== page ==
Additional aspects and advantages will be apparent to a person of ordinary skill in the art, residing in the details of construction and operation as more fully hereinafter described and claimed, reference being had to the accompanying drawings.
A detailed description of the preferred embodiment is set forth in detail below, with reference to the following drawings, in which:
With reference to
A connection to a fixed service requires special considerations, and may require special permission as authorized through a Network Access Point (NAP) 16. For generic services, such as web access, a proxy-gateway or Network Address Translator (NAT) 18 may be provided so that a network operator can control and bill for the access. NATs 18 enable management of a limited supply of public Internet addresses for large populations of wireless mobile devices. Solutions offered by a proxy-gateway or NAT 18 often involve a complex infrastructure, and thus may be managed by value-added service providers (VASPs), which provide, for instance, WAP gateways, WAP proxy gateway solutions, multi-media messaging servers (MMS) and Internet Multi-Media Services (IMS).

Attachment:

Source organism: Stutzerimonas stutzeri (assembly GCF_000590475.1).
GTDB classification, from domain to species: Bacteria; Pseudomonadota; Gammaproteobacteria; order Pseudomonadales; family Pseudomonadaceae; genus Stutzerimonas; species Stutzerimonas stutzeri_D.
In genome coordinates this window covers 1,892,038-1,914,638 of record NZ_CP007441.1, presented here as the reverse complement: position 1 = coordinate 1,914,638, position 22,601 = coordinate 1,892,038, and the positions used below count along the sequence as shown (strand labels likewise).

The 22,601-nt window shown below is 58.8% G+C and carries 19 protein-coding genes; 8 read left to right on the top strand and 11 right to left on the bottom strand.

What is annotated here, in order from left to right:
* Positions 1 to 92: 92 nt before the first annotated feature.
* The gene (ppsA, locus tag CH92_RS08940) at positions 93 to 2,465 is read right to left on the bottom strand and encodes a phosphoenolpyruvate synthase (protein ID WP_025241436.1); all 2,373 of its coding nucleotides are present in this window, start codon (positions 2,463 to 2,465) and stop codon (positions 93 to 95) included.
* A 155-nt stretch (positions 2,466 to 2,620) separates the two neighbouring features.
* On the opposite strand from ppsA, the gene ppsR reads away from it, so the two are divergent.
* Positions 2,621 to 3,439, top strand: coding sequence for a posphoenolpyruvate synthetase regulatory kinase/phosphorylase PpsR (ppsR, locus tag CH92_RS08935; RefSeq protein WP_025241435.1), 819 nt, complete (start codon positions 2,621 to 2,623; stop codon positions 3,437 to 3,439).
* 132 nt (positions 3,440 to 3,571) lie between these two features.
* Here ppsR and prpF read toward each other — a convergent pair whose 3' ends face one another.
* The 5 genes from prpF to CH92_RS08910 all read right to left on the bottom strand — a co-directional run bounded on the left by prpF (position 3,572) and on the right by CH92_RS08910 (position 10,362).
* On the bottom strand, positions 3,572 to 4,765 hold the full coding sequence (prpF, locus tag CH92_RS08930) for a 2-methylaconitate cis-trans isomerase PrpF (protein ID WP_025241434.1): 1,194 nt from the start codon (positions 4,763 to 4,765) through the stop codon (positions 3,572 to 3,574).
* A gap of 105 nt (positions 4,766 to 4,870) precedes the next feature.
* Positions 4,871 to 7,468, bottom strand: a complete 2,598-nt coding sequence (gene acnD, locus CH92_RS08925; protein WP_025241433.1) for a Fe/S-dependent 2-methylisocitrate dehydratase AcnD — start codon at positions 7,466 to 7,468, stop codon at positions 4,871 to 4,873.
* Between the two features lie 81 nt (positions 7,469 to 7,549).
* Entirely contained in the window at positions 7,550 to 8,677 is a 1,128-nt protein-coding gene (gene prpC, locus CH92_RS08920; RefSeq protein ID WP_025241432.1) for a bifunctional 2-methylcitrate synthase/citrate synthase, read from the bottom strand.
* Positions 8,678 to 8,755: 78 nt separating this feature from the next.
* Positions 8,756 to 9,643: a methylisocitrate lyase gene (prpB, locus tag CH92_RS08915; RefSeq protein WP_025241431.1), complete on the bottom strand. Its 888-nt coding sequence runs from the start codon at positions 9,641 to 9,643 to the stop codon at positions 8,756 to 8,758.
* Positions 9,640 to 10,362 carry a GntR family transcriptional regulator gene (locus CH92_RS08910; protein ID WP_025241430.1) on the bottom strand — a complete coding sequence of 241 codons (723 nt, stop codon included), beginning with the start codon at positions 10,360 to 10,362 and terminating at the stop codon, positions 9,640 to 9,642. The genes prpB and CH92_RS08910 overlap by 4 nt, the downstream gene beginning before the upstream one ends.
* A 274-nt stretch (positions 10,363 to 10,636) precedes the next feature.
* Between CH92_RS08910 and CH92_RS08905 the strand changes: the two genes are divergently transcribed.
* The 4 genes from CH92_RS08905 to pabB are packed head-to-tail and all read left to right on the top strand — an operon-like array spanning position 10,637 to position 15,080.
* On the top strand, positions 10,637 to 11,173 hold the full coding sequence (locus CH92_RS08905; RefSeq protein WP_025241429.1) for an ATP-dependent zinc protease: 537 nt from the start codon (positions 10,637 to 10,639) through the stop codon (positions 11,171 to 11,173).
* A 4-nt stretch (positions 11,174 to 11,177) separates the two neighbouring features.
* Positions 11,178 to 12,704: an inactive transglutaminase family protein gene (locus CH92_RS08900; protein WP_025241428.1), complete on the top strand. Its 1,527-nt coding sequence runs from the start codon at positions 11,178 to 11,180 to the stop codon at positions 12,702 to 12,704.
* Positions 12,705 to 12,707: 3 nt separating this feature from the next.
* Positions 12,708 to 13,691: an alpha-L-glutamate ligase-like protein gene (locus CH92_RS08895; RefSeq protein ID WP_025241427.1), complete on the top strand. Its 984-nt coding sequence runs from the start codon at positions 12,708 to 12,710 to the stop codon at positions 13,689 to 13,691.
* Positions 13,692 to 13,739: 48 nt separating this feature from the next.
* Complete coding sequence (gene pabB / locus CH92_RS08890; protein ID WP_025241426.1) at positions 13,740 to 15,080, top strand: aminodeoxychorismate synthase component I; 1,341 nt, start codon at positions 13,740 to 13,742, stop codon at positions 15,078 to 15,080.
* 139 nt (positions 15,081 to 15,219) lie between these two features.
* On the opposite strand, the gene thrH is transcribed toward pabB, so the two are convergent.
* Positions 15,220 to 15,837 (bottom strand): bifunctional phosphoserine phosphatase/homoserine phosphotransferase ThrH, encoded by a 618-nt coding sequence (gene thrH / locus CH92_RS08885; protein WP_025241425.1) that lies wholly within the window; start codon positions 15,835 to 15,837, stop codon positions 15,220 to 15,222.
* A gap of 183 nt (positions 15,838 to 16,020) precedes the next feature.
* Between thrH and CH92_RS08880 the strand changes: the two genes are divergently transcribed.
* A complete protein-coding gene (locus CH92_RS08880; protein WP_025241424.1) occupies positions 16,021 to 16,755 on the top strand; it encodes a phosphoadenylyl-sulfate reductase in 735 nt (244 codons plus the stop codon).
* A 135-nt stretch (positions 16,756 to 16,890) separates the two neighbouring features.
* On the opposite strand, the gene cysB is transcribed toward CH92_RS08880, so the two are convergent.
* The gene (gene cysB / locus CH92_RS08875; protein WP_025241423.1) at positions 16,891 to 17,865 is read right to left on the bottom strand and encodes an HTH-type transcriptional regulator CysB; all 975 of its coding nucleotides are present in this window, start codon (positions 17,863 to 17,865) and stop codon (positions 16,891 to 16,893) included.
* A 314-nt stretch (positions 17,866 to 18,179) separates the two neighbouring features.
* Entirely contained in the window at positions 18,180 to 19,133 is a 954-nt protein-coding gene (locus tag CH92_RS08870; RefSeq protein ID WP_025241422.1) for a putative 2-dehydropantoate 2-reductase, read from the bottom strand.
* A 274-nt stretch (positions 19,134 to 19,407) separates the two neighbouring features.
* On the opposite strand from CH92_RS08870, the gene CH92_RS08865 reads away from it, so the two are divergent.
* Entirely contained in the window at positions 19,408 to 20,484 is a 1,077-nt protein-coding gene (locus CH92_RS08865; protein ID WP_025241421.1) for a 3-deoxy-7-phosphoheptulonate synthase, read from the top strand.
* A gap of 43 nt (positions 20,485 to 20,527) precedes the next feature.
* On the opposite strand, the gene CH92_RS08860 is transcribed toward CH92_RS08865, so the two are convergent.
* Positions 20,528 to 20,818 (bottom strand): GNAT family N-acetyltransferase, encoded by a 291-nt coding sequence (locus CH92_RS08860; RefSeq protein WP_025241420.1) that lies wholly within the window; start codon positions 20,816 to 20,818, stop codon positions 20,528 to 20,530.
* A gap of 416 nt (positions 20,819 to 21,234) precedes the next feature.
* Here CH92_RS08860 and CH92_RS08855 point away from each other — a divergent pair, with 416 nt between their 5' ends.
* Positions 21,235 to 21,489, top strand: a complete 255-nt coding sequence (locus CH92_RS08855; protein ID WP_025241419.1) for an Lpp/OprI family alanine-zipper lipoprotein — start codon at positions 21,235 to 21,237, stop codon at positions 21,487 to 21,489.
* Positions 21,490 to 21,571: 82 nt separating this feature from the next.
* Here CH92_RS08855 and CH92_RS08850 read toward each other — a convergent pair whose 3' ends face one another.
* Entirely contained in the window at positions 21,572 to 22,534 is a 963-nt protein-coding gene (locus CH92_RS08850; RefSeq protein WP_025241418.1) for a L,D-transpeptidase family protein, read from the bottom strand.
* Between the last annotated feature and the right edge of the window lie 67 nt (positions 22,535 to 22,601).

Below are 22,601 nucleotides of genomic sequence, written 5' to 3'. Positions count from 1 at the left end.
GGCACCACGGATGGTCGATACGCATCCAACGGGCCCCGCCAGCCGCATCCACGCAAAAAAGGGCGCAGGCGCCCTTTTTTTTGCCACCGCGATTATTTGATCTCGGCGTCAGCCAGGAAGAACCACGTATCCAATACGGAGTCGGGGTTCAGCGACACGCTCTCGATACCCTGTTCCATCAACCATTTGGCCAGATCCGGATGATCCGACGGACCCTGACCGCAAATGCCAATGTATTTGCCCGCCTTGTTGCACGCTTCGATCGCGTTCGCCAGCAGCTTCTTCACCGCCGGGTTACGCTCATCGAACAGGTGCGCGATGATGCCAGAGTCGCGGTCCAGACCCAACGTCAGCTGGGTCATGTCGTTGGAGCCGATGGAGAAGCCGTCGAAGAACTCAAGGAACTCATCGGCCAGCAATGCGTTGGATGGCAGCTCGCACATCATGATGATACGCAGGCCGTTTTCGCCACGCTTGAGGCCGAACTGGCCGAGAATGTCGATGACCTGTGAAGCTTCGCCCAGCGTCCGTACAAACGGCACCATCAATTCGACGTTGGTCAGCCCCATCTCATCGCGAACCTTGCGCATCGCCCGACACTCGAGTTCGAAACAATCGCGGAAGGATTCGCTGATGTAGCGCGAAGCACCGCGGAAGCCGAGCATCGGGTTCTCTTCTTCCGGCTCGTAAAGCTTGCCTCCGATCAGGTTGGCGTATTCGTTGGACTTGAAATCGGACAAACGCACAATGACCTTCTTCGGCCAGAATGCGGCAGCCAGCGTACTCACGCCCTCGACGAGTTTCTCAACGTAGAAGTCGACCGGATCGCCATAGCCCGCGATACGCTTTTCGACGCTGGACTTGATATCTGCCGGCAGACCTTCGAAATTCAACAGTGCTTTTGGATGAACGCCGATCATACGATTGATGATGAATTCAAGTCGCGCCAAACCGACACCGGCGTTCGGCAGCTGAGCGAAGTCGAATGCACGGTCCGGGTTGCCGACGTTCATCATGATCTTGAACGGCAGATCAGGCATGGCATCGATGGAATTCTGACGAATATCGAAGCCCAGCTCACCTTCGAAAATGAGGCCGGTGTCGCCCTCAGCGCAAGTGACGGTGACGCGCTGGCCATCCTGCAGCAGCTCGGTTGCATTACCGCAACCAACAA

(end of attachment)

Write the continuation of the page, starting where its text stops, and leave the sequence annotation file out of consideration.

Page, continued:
Private Intranet services 26 may require an associated Private Intranet Proxy Gateway 24 for accessing content on server 28. Such private services include WML access to corporate mail systems, HTML access to CRM databases, or any other services that deliver information as formatted data with links and URLs embedded. As shown, it is possible that a private service 26 may be connected directly to the wireless network 14, as opposed to being connected via Internet 20.
Referred to throughout this document, for the purpose of describing the preferred embodiment, is the structure of a Document Object Model (DOM) for a document attachment to be viewed on a mobile device 12.